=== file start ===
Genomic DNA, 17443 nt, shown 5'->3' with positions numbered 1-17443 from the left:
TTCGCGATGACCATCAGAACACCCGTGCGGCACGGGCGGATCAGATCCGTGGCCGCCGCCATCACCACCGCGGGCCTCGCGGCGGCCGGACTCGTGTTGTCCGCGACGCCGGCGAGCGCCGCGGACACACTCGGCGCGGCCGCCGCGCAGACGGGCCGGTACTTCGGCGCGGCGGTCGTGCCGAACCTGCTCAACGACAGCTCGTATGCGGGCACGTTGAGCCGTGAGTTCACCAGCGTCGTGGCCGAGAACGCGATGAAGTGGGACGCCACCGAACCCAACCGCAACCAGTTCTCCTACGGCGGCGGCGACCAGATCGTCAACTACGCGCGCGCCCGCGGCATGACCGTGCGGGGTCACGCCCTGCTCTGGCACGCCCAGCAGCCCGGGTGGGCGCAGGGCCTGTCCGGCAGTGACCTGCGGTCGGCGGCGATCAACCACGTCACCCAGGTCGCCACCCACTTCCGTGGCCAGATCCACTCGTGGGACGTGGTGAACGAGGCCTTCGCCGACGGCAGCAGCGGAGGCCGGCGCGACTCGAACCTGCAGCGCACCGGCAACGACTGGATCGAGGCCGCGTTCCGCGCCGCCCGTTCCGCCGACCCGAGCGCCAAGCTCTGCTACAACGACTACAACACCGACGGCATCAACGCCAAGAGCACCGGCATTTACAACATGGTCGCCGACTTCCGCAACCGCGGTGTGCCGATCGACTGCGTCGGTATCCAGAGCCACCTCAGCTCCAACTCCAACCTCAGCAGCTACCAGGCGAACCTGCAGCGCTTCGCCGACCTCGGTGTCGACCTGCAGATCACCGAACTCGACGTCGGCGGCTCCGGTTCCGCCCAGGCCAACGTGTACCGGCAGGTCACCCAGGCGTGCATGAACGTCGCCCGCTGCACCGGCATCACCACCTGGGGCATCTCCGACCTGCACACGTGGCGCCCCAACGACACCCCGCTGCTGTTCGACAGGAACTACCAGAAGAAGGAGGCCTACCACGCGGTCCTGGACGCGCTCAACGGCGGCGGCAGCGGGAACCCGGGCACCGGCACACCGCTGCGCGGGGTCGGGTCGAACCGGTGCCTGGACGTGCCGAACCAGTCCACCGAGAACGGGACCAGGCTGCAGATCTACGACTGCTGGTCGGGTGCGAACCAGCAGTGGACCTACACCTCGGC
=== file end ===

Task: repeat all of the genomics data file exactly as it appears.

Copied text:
Genomic DNA, 17443 nt, shown 5'->3' with positions numbered 1-17443 from the left:
TTCGCGATGACCATCAGAACACCCGTGCGGCACGGGCGGATCAGATCCGTGGCCGCCGCCATCACCACCGCGGGCCTCGCGGCGGCCGGACTCGTGTTGTCCGCGACGCCGGCGAGCGCCGCGGACACACTCGGCGCGGCCGCCGCGCAGACGGGCCGGTACTTCGGCGCGGCGGTCGTGCCGAACCTGCTCAACGACAGCTCGTATGCGGGCACGTTGAGCCGTGAGTTCACCAGCGTCGTGGCCGAGAACGCGATGAAGTGGGACGCCACCGAACCCAACCGCAACCAGTTCTCCTACGGCGGCGGCGACCAGATCGTCAACTACGCGCGCGCCCGCGGCATGACCGTGCGGGGTCACGCCCTGCTCTGGCACGCCCAGCAGCCCGGGTGGGCGCAGGGCCTGTCCGGCAGTGACCTGCGGTCGGCGGCGATCAACCACGTCACCCAGGTCGCCACCCACTTCCGTGGCCAGATCCACTCGTGGGACGTGGTGAACGAGGCCTTCGCCGACGGCAGCAGCGGAGGCCGGCGCGACTCGAACCTGCAGCGCACCGGCAACGACTGGATCGAGGCCGCGTTCCGCGCCGCCCGTTCCGCCGACCCGAGCGCCAAGCTCTGCTACAACGACTACAACACCGACGGCATCAACGCCAAGAGCACCGGCATTTACAACATGGTCGCCGACTTCCGCAACCGCGGTGTGCCGATCGACTGCGTCGGTATCCAGAGCCACCTCAGCTCCAACTCCAACCTCAGCAGCTACCAGGCGAACCTGCAGCGCTTCGCCGACCTCGGTGTCGACCTGCAGATCACCGAACTCGACGTCGGCGGCTCCGGTTCCGCCCAGGCCAACGTGTACCGGCAGGTCACCCAGGCGTGCATGAACGTCGCCCGCTGCACCGGCATCACCACCTGGGGCATCTCCGACCTGCACACGTGGCGCCCCAACGACACCCCGCTGCTGTTCGACAGGAACTACCAGAAGAAGGAGGCCTACCACGCGGTCCTGGACGCGCTCAACGGCGGCGGCAGCGGGAACCCGGGCACCGGCACACCGCTGCGCGGGGTCGGGTCGAACCGGTGCCTGGACGTGCCGAACCAGTCCACCGAGAACGGGACCAGGCTGCAGATCTACGACTGCTGGTCGGGTGCGAACCAGCAGTGGACCTACACCTCGGC